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Tectonic Tantrums

Over lava fields and into the depths, we profile some of the most spectacular – and spectacularly destructive – volcanoes across the globe.

Published January 10, 2016 | Featured in

Country: Costa Rica

Country: Chile

Country: Djibouti

Country: Iceland

Country: Indonesia

Country: New Zealand

Country: United States Of America

Tags: , , , , , , , , ,

Words and Photography by Bernhard Edmaier

Red lava flowing down a craggy rockface from tunnels with steam clouds swirling around, Kilauea, Hawai’i
Kilauea, Hawai’i

The lava of Kilauea is very fluid. It can form tunnels — underground outflow pipes — through which it flows all the way down to the sea, thermally insulated. A large section of Kilauea’s brittle and unstable coastal area breaks off and tumbles into the ocean, often cutting through these lava tunnels out of which the glowing material flows. Usually hidden by clouds of steam, this phenomenon is rarely seen.
A bright red eruption against its black stony landscape at Rincon de la Vieja, Costa Rica
Rincon de la Vieja, Costa Rica

Rincón de la Vieja is one of the most closely-watched volcanoes in Costa Rica, its active crater in particular. Filled with a hot acid lake, it has a diameter of around 500 metres. Hot corrosive mudslides rush down the mountain during eruptions, endangering villages and plantations at its foot.
A aerial view of the conical Arenal Volcano wreathed in clouds with smoke emanating from its tip in Costa Rica
Arenal Volcano, Costa Rica

This 1680-metre-high giant is the youngest and most active stratovolcano in Costa Rica. Scientists have dated its activity back 7000 years, though it lay it dormant for millenia before erupting again unexpectedly in 1968.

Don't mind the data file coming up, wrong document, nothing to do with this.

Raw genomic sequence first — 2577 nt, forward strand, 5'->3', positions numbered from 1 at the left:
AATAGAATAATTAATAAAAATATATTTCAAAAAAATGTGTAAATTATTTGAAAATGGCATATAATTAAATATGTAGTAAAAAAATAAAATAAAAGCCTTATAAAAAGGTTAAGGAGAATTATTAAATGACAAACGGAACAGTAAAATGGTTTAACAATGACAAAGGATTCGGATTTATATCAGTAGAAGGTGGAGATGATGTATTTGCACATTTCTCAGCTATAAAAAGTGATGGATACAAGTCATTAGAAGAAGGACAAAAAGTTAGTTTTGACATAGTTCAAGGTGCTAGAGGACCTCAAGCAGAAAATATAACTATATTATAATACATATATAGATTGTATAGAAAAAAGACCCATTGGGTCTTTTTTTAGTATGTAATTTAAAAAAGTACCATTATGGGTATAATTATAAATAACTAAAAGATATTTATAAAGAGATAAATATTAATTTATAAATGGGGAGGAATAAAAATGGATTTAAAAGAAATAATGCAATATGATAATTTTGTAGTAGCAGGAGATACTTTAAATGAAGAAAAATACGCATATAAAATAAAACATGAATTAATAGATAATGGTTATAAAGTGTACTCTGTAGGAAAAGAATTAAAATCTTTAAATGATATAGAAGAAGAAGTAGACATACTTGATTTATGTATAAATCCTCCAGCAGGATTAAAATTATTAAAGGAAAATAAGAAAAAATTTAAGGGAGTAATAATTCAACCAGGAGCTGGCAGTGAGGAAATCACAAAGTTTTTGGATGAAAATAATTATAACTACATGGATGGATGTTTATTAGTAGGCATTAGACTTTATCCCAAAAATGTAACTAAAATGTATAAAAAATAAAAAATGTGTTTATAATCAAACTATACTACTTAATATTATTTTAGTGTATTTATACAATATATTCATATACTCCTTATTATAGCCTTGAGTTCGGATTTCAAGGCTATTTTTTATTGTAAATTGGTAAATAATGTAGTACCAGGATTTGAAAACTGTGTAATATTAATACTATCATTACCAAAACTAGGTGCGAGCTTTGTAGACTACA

Blobs of mud in mid air from a bursting bubble, Bledug Kuwu, Indonesia
Bledug Kuwu, Indonesia

The bubbles of this geyser shoot up 10 metres into the air before they suddenly burst, sending blobs of mud flying around and releasing a white cloud of carbon dioxide. These spectacular mud eruptions occur at short intervals after rainfalls when the mud is still very wet.
An aerial view of two craters in The Bay of Ghoubbet with coral reef formations in the azure waters around them
Goubbet Al Karab, Djibouti

The Bay of Ghoubbet lies in the centre of a highly tectonically-active region, where violent movements of the Earth’s crust cause it to split. Fissures criss-cross the surface around it and on the sea floor, from which hot magma flows out or is spewed high in the air through volcanic necks, forming small craters. Coral reefs have formed on the solidified underwater lava rock.
A blood red lake with red rivulets running down into it at Laguna Roja, Chile
Laguna Roja, Chile

It looks as if a giant has emptied a bucket of paint on this plateau in the unpopulated mountains of the Parinacota volcano region in northern Chile. The blood-red water that collects in the Laguna Roja has a temperature of 40–50 degrees Celsius. The vivid colour is due to thermophilic algae that thrive at these high temperatures.
An aerial view of the green volcanic cone of Maelifell, Iceland, with melt water streams running down to it from Myrdalsjökull in the distance
Maelifell, Iceland

Maelifell, the remnant of a proud volcanic cone, is constantly washed by melt water flowing from Myrdalsjökull. It is just 100 metres high and covered by a thick layer of green spring moss.
The rocky and striated horseshoe shaped tip of the White Island volcano projecting out of a deep blue sea, New Zealand.
White Island, New Zealand

White Island is the peak of a volcano stemming from the sea floor. This volcanic island is situated in the Bay of Plenty, 48 kilometres from the east coast of the North Island of New Zealand. Measured from the sea floor, the volcano is around 1000 metres high, but only 321 metres are above sea level. The crater acquired its characteristic horseshoe shape during a fierce eruption, which crushed its wall.
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